FDA Proclaims Genetically Engineered Salmon Safe

Nov. 19, 2015
AquaBounty's genetically engineered fish called just as safe and nutritious non-GE Atlantic salmon; but will anybody buy it?

The FDA on Nov. 19 ruled the genetically engineered (GE) AquAdvantage salmon, created by AquaBounty Technologies, is as safe to eat as any non-GE Atlantic salmon, and also as nutritious. Whether it needs a special label is still undecided.

"The FDA scientists rigorously evaluated extensive data submitted by the manufacturer, AquaBounty Technologies, and other peer-reviewed data, to assess whether AquAdvantage salmon met the criteria for approval established by law; namely, safety and effectiveness," the FDA wrote in its announcement. "The data demonstrated that the inserted genes remained stable over several generations of fish, that food from the GE salmon is safe to eat by humans and animals, that the genetic engineering is safe for the fish, and the salmon meets the sponsor’s claim about faster growth.

"In addition, FDA assessed the environmental impacts of approving this application and found that the approval would not have a significant impact on the environment of the United States. That’s because the multiple containment measures the company will use in the land-based facilities in Panama and Canada make it extremely unlikely that the fish could escape and establish themselves in the wild."

The science is not likely to persuade opponents of GE foods. There's a significant pushback on plants grown from genetically engineered seeds; a first-generation, genetically engineered animal appears destined for even more criticism.

In 2013, while the salmon was still under review by the federal agency, Whole Foods Market, Trader Joe’s, Aldi and some regional chains vowed to never carry the GE fish.

As for whether or not any resulting products need to be labeled as GE, FDA apparently is leaving that up to food processors.

"Although the law does not require food containing ingredients derived from these salmon to be labeled as GE, FDA recognizes that many consumers are interested in this information, and some food manufacturers will want to make the distinction," the FDA wrote.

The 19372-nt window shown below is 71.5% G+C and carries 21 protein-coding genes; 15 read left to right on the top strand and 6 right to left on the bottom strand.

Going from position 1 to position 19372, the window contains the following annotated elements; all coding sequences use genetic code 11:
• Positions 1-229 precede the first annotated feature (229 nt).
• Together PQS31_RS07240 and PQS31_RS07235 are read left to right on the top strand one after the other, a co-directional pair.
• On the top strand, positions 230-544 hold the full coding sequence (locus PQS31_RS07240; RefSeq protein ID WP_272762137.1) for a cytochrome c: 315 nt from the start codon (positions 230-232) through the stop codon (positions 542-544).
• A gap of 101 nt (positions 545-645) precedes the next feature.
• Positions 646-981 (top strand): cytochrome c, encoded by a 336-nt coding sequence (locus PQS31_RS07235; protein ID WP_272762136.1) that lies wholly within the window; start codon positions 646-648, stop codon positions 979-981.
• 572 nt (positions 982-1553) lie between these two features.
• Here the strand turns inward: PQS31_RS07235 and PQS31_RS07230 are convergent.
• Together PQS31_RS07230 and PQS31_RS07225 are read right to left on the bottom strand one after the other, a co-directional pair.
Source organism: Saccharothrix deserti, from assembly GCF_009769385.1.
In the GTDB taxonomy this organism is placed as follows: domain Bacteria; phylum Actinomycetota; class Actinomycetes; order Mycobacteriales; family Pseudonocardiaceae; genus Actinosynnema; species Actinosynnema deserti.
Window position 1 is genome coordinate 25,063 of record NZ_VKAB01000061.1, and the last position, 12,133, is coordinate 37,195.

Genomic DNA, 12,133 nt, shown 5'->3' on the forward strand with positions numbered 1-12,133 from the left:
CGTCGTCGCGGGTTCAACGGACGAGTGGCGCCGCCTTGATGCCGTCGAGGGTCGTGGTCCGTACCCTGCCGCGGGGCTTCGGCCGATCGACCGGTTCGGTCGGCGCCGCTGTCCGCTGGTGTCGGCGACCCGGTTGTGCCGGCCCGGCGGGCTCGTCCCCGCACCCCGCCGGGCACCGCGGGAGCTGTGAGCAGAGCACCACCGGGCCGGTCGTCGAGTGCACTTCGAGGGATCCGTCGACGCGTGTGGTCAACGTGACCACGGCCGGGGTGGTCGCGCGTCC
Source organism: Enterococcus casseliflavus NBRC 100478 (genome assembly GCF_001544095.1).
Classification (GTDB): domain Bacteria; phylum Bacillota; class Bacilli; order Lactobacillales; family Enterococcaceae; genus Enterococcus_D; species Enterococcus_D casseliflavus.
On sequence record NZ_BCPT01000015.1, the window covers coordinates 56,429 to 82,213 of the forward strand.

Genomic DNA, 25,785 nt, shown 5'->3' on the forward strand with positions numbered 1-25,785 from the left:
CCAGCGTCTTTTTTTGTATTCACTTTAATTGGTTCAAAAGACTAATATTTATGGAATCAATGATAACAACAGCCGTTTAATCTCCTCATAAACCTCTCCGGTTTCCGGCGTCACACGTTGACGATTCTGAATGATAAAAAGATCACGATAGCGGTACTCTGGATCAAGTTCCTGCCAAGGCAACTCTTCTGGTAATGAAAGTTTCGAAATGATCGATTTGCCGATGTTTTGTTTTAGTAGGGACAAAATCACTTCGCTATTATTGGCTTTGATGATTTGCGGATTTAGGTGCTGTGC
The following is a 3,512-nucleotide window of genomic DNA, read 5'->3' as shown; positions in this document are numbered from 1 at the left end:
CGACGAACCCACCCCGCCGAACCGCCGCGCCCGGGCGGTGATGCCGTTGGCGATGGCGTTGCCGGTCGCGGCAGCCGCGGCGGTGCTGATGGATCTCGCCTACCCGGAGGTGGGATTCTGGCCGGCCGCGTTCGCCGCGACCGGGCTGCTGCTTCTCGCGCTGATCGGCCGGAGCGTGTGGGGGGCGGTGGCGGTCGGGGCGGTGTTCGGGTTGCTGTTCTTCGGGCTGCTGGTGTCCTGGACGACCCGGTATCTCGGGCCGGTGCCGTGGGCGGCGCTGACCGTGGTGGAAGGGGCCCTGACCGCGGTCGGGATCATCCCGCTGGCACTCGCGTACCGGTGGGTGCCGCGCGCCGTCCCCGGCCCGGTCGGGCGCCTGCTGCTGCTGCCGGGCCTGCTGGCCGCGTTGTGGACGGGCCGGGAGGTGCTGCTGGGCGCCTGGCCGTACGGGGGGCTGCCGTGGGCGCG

"FDA is releasing two guidance documents detailing the agency’s current thinking on labeling—a draft guidance for labeling of food derived from Atlantic salmon that has or has not been genetically engineered and a final guidance for labeling of food that has or has not been derived from GE plants—to help those manufacturers who wish to voluntarily make the distinction on the labeling of their food products."

The public is invited to provide comments on the draft guidance (see final paragraph below).

AquaBounty Technologies has had the salmon under development for several years. The Maynard, Mass., biotechnology company, now majority-owned by Intrexon Corp., developed and patented the (mostly) Atlantic salmon with genes from faster-growing chinook salmon and a sea eel. As a result, the genetically modified AquAdvantage salmon grows to maturity twice as fast as an Atlantic salmon.

In addition to claiming the GE salmon is more environmentally friendly, AquaBounty notes: "The U.S. currently imports over 90% of all the seafood, and more specifically over 95% of the Atlantic salmon, it consumes. AquAdvantage Salmon will offer the opportunity for an economically viable domestic aquaculture industry while providing consumers a fresh and delicious product."

To comment on the draft guidance on voluntary labeling of products from the GE salmon, anyone can read the Draft Guidance (at www.fda.gov/Food/GuidanceRegulation/GuidanceDocumentsRegulatoryInformation/ucm469802.htm) and, starting Nov. 23, submit comments on the draft guidance at www.regulations.gov.

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